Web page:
“Thanks.” Galen squeezed Jaera’s shoulder. She nodded, expression straightened out in greater understanding than he would have liked. Galen didn’t take his hand away until he was too far away to reach her, then strode up the walk and knocked on the door.
“Come in!” his sister shouted. So he opened the door.
Tarra was curled up in a fat chair on the other side of the room, blanket wrapped around her shoulders, feet bare, and knees poking out of a pair of ripped breaches. Grinning as soon as she saw him, she dropped the book in her lap, jumped up, tackled him a hug so fierce he dropped his bag. He wrapped his arms around her ribs, happily squeezing back.
“You’re here,” she whispered. She pulled back enough to look up at him and pretend to glare. “Little brother.” She couldn’t squash her grin long enough to carry the joke properly, and hugged him again. “Welcome home.”
“It looks like a good place,” he said. He surveyed the room over her shoulder, even while she still had his neck in a lock-grip. It was as clean as the outside, pretty enough to look cared for, simple enough to fit the two of them.
“It’s a good surprise?” Tarra asked.
Galen hesitated. “It’s a surprise,” he managed.
She let out a quick breath. “I know. I’m sorry. I couldn’t figure out a better way t’tell about Deidei. Or the house. I figured it was better face t’face, better if you just came and saw and–”
“You could have warned me,” Galen said.
Tarra blinked and pulled back again. “Wait… are you mad at me? For sendin’ Dene instead of comin’ myself? I’ve been workin’ all mornin’ long, and I just got a breath–”
“I don’t mind you sendin’ your boyfriend, Tarra,” Galen said.
“Good,” Tarra said. She teetered on her feet, like a thought had just popped up that she knew she shouldn’t say, but she wanted to. Galen held his tongue long enough for her impulse to win. “I don’t think he’s gonna be my boyfriend much longer.”
Galen’s eyebrows came down in concern, but she was grinning.
“I mean…” Tarra almost laughed. “I think he’s workin’ out his proposal right now. And I’ve got my yes all at the ready.”
Galen forced himself not to shut his eyes and not to clench his jaw. It was good news, just so backward to what was inside his own head right then. “Congratulations, Tar,” he murmured. He forced himself to let out a smile.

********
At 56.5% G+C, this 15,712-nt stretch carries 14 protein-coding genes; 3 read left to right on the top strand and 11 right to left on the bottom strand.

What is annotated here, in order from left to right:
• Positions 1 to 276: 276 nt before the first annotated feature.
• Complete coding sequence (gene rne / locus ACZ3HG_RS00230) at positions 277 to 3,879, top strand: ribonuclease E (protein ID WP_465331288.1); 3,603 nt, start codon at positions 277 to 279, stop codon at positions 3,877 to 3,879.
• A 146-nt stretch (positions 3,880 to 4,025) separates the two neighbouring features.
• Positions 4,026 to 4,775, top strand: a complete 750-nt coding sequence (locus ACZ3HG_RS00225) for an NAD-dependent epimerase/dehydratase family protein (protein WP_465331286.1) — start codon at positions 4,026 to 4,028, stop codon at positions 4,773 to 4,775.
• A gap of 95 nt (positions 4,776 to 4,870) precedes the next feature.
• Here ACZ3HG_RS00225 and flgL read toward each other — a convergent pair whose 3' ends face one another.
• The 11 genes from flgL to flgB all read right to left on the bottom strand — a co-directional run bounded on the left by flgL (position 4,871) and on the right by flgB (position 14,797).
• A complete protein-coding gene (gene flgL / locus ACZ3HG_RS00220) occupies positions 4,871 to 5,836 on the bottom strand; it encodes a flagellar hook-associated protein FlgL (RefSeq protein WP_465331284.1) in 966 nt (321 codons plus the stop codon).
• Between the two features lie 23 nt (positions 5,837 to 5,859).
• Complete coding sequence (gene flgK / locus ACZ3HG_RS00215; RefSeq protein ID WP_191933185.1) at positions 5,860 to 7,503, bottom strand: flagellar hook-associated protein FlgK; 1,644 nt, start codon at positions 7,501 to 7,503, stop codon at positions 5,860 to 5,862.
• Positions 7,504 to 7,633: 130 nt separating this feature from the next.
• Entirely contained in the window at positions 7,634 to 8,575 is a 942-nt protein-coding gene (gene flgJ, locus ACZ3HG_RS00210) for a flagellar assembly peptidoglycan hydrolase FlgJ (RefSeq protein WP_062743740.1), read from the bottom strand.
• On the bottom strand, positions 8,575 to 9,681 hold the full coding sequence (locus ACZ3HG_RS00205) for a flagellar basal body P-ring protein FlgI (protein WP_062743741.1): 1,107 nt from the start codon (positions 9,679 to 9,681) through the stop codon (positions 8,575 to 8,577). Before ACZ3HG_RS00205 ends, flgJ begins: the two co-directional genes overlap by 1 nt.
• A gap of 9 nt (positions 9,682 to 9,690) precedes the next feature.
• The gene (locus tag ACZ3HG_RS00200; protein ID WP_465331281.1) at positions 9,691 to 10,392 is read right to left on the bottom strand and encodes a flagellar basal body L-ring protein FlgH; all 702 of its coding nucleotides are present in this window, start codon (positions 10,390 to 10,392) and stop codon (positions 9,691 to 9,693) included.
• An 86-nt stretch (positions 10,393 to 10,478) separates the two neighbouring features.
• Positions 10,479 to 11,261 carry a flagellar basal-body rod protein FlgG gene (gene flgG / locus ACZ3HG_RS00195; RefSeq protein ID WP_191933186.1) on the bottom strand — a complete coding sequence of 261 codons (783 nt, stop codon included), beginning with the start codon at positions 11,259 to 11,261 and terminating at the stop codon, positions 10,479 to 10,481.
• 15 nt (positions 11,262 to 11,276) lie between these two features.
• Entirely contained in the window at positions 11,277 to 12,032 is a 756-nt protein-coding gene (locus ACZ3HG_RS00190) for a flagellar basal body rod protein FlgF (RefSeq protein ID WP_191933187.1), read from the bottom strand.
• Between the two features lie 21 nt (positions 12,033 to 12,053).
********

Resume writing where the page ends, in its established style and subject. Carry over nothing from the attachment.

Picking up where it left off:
“Thanks.” Tarra looked like she couldn’t quite hold onto her breath. Suddenly, she grabbed his hand, shaking away some of her silliness. “Come on. I shoulda let you get settled at least.”
Galen dug in his heels, carefully dragging her back to a stop.
She glanced back at him, surprised.
“I can’t stay here,” Galen said quietly.
“Sure you can,” Tarra said. “There’s more’n enough room for one more.”
Galen looked down. “Yeah. But I don’t bring just one more, do I?”
Tarra stared. Moving past him, she looked out the front door. Her expression flattened as soon as she saw Jaera waiting next to Dene. Galen was just grateful that Jaera had turned her back to the house, so she didn’t have to see the look.
“You still have her,” Tarra said quietly.
“Yeah,” Galen said. “Well, she’s eight now. She can walk, and talk, and think, and chase me down. I think I’ve lost my opportunity to accidentally lose her.”
“I thought you had handed her off to someone who knew what to do with her,” Tarra said.
“Yes, and no,” Galen said.
“She’s not yours,” Tarra said.
Galen shrugged. “She mostly is.”
Tarra held still before she asked her next question. “She still dangerous?”
Sighing, Galen collected his bag off the floor and slung it over his shoulder again. He stepped carefully around Tarra and stopped in the doorway. “Like I said,” he murmured. “You don’t have room for her. And I wish you’d warned me.”
“Galen…” she said as he took his first step out the door.
He looked back and smiled. “I’m not mad, Tar. I like my life, and I can see you like yours. Just turns out they don’t fit under the same roof.” He shifted, turning back to look at her. “I’ll be back around for dinner. Just gotta go find a place for us.”